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Legal Eye: Personal trash

  • Poland
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If the title of this article led you to hope for a titillating “true-confessions” tale of depravity, I must disappoint. I lead an entirely wholesome life; at least, that’s the official story.

In any case, the only trash that will be dished out in this week’s Legal Eye column is a discussion of the more prosaic, but tangible kind. I’m referring to the waste that we all create as part of our everyday lives. Properly disposing of waste is no longer just the right thing to do, but increasingly sloppy trash disposal practices may in fact hurt your wallet.

General rules

Every one of us is supposed to dispose of our trash properly. Above all, we are encouraged to recycle whenever possible. If that is not feasible, we must attempt to render our trash harmless.

These are nice principles. For personal trash, unrelated to any business activity, principle is essentially as far as our general obligation goes. Until recently, there were no general fines for being sloppy in our personal trash disposal or failing to segregate out glass bottles and plastic from other waste. Over the last couple of years, however, fines for consumers have been introduced with respect to a few particular types of waste.

Despite these initial efforts, Poland still produces too much unsorted trash. In particular, it does not recycle and reuse enough of its waste. The European Union is requiring that, by 2015, Poland adopt a trash-sorting law, at least with respect to paper, metal, plastic and glass. If you haven’t made space in your kitchen yet for extra trash containers, you may want to start planning for it.

Electrical equipment

In the meantime, there are some types of trash that you must dispose of properly, or you risk a fine. The 2005 Polish Law on Waste Electrical and Electronic Equipment contains numerous requirements on proper disposal of this type of equipment, such as your old mobile phone or hairdryer.

The consumer’s job in this whole process is to dispose of waste electrical and electronic equipment properly. If you decide to do the easy thing and just throw that old equipment in the trash can, you could be fined up to zł.5,000.


The 2009 Law on Batteries and Car Batteries follows a similar pattern. Much is said about the responsibilities of sellers of batteries and the recycling standards. As consumers, we are required to do the right thing by making sure that we don’t mix used batteries with other wastes in the same trash container.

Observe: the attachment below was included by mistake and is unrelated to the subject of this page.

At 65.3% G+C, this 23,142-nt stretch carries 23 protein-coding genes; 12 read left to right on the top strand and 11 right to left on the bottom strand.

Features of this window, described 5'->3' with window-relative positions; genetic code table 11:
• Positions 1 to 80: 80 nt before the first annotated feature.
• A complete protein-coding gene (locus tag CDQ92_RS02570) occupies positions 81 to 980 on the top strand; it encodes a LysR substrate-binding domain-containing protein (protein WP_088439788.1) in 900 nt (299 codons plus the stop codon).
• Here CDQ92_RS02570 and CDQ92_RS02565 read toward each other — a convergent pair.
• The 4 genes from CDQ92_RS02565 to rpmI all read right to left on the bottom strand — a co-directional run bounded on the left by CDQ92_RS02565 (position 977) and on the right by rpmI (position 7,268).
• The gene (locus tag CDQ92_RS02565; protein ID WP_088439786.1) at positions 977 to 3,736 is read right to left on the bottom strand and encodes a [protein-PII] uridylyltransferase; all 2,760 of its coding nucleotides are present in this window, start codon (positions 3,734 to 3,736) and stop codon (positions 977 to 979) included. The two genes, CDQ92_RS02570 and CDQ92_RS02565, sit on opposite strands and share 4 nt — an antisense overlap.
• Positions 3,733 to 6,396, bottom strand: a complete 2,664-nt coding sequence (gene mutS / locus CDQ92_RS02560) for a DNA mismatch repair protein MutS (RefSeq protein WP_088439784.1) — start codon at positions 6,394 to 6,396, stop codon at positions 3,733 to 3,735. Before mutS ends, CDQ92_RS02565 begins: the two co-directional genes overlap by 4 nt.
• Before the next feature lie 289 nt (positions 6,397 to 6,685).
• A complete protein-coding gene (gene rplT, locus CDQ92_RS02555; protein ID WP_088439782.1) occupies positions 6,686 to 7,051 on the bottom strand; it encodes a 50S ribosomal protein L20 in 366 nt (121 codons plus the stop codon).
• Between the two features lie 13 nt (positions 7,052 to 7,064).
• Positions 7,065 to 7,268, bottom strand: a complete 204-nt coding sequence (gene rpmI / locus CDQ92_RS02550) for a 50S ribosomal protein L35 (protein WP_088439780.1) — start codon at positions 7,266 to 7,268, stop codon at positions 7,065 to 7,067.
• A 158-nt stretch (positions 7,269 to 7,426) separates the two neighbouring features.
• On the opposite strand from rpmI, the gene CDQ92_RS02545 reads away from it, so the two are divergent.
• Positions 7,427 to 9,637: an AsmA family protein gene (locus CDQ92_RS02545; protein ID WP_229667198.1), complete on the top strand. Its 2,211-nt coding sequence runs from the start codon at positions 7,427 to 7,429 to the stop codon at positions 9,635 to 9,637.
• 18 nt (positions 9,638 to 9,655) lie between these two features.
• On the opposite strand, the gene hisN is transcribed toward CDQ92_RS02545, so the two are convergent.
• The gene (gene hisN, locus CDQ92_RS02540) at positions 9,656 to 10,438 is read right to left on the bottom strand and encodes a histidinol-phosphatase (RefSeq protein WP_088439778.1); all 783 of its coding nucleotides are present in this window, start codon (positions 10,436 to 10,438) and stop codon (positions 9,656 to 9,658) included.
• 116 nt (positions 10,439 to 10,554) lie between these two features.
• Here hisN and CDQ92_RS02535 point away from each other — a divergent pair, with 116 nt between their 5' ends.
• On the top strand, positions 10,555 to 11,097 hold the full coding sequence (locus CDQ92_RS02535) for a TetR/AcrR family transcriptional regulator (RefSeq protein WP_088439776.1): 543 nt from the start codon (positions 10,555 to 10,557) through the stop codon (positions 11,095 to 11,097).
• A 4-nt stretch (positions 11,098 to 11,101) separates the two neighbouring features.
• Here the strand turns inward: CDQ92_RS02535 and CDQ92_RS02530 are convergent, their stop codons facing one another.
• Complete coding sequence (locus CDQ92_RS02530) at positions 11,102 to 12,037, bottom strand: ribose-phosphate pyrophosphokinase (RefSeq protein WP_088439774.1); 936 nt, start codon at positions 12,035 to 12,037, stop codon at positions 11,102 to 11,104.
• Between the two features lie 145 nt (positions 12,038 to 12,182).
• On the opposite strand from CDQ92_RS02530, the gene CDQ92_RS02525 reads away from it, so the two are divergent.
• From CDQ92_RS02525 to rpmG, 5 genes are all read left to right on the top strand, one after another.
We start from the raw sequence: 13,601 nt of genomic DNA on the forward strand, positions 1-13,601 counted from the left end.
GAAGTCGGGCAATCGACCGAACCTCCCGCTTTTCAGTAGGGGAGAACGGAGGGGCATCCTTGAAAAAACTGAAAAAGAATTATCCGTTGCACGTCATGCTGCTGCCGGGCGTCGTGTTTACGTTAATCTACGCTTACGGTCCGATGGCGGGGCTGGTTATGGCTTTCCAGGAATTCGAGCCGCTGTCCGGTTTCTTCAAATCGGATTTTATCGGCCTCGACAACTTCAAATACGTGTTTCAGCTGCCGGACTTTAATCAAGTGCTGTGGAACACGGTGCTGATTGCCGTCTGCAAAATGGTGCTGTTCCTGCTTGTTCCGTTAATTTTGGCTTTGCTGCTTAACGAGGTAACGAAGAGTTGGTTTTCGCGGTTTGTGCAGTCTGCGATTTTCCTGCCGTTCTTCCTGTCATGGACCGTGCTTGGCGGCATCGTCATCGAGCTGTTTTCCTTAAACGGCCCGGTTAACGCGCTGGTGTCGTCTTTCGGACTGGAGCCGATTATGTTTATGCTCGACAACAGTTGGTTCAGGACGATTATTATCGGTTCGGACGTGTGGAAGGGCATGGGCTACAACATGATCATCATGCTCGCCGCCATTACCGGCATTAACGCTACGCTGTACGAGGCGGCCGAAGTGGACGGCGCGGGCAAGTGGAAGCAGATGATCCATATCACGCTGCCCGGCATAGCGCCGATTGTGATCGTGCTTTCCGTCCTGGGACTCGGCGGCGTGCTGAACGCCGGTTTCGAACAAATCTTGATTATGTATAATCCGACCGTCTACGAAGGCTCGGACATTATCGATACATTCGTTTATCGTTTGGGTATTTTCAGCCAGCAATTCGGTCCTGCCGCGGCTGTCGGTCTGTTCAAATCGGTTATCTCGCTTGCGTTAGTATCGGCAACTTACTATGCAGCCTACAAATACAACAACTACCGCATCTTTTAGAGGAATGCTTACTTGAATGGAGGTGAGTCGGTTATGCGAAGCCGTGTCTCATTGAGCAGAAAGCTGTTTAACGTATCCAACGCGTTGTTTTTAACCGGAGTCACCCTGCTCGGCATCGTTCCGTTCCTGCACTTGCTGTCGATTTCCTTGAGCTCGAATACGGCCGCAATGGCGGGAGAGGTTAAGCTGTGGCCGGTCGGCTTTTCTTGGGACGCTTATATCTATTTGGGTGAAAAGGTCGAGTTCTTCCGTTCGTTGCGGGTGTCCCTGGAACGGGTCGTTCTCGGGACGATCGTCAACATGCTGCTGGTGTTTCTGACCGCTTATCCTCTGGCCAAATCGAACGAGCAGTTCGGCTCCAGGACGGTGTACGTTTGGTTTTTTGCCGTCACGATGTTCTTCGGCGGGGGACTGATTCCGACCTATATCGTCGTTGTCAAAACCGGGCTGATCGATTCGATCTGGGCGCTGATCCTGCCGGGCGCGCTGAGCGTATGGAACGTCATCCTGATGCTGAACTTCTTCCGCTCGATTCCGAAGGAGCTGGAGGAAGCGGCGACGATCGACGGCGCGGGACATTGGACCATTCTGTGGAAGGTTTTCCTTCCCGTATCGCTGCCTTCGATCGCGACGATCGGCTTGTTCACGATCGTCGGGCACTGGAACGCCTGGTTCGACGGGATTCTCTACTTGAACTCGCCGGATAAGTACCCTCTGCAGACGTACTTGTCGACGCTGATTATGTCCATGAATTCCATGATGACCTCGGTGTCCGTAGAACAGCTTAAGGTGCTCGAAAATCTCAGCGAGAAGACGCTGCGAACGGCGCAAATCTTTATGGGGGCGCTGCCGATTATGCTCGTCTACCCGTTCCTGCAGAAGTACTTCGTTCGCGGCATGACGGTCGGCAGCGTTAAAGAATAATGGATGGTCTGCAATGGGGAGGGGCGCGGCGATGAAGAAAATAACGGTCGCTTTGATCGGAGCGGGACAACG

Fortunately, used battery containers seem to be popping up in a number of places, and personally, the only difficulty I’ve had with proper disposal is remembering to take the used batteries to work with me to dispose at the kiosk downstairs. Again, you risk a fine of up to zł.5,000 if you fail to dispose of them properly.

Property owners

Property owners have some additional responsibilities relating to maintaining cleanliness and order on their properties. Their property must be outfitted with equipment that allows for the collection of waste, and the owner must maintain the equipment in good shape. When it comes to trash, the owner must enter into an agreement for the collection of trash with the local authorities. The owner should be ready to produce the agreement and proof of payment as evidence of compliance with the law.

While not strictly related to trash, law on cleanliness and order also requires property owners to keep the sidewalks running parallel to their property clean, including free of mud, snow, ice and trash. Having walked through any number of snow banks and slushy sidewalks over the last week, I would like to send out a personal reminder to property owners.

In addition to a fine of up to zł.5,000 for failing to keep your sidewalks clean, Polish law also contains a general principle on civil liability to others resulting from a failure to fulfill your statutory responsibilities. In other words, you could be sued for a slip-and-fall accident on the icy sidewalk outside your home.

Source: Judith Gliniecki, Warsaw Business Journal, January 18th 2012